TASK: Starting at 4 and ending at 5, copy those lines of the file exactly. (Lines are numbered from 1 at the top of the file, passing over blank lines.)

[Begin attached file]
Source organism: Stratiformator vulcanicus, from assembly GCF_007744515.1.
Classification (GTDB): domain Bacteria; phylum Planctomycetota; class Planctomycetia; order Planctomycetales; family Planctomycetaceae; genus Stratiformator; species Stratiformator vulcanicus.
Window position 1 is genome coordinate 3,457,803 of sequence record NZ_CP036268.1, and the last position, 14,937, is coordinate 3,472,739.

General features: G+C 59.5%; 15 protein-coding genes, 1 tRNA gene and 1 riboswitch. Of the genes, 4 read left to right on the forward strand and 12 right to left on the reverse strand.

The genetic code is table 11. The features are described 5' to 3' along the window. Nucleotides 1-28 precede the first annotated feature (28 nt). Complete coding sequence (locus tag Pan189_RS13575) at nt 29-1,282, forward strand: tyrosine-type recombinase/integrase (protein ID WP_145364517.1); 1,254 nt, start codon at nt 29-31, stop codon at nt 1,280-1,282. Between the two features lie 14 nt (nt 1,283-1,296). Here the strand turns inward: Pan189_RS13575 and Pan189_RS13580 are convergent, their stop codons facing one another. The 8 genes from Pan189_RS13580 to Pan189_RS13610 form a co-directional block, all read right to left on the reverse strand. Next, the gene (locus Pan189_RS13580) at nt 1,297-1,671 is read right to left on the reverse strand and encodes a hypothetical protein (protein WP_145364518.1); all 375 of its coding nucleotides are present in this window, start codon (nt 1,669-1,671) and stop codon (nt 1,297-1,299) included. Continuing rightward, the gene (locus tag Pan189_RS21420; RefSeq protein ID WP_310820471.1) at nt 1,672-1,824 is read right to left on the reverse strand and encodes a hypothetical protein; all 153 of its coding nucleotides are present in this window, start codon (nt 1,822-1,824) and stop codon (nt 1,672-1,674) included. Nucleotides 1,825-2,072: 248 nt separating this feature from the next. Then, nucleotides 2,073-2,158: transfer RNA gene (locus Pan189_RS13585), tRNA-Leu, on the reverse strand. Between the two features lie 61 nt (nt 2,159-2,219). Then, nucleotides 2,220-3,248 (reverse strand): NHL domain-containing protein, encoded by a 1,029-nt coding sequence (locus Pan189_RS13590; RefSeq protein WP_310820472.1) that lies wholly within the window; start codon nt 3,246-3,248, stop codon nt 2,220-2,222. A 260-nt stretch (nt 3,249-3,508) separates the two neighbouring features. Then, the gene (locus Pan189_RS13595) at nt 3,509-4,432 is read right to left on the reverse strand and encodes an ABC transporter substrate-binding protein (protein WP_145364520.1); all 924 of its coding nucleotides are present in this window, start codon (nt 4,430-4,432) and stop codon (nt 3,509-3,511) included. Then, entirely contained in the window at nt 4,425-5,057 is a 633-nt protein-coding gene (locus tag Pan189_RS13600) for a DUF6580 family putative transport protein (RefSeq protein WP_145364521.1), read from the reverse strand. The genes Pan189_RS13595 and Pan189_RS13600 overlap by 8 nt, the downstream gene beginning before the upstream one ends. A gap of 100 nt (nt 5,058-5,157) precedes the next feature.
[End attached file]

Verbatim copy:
General features: G+C 59.5%; 15 protein-coding genes, 1 tRNA gene and 1 riboswitch. Of the genes, 4 read left to right on the forward strand and 12 right to left on the reverse strand.

The genetic code is table 11. The features are described 5' to 3' along the window. Nucleotides 1-28 precede the first annotated feature (28 nt). Complete coding sequence (locus tag Pan189_RS13575) at nt 29-1,282, forward strand: tyrosine-type recombinase/integrase (protein ID WP_145364517.1); 1,254 nt, start codon at nt 29-31, stop codon at nt 1,280-1,282. Between the two features lie 14 nt (nt 1,283-1,296). Here the strand turns inward: Pan189_RS13575 and Pan189_RS13580 are convergent, their stop codons facing one another. The 8 genes from Pan189_RS13580 to Pan189_RS13610 form a co-directional block, all read right to left on the reverse strand. Next, the gene (locus Pan189_RS13580) at nt 1,297-1,671 is read right to left on the reverse strand and encodes a hypothetical protein (protein WP_145364518.1); all 375 of its coding nucleotides are present in this window, start codon (nt 1,669-1,671) and stop codon (nt 1,297-1,299) included. Continuing rightward, the gene (locus tag Pan189_RS21420; RefSeq protein ID WP_310820471.1) at nt 1,672-1,824 is read right to left on the reverse strand and encodes a hypothetical protein; all 153 of its coding nucleotides are present in this window, start codon (nt 1,822-1,824) and stop codon (nt 1,672-1,674) included. Nucleotides 1,825-2,072: 248 nt separating this feature from the next. Then, nucleotides 2,073-2,158: transfer RNA gene (locus Pan189_RS13585), tRNA-Leu, on the reverse strand. Between the two features lie 61 nt (nt 2,159-2,219). Then, nucleotides 2,220-3,248 (reverse strand): NHL domain-containing protein, encoded by a 1,029-nt coding sequence (locus Pan189_RS13590; RefSeq protein WP_310820472.1) that lies wholly within the window; start codon nt 3,246-3,248, stop codon nt 2,220-2,222. A 260-nt stretch (nt 3,249-3,508) separates the two neighbouring features. Then, the gene (locus Pan189_RS13595) at nt 3,509-4,432 is read right to left on the reverse strand and encodes an ABC transporter substrate-binding protein (protein WP_145364520.1); all 924 of its coding nucleotides are present in this window, start codon (nt 4,430-4,432) and stop codon (nt 3,509-3,511) included. Then, entirely contained in the window at nt 4,425-5,057 is a 633-nt protein-coding gene (locus tag Pan189_RS13600) for a DUF6580 family putative transport protein (RefSeq protein WP_145364521.1), read from the reverse strand. The genes Pan189_RS13595 and Pan189_RS13600 overlap by 8 nt, the downstream gene beginning before the upstream one ends. A gap of 100 nt (nt 5,058-5,157) precedes the next feature.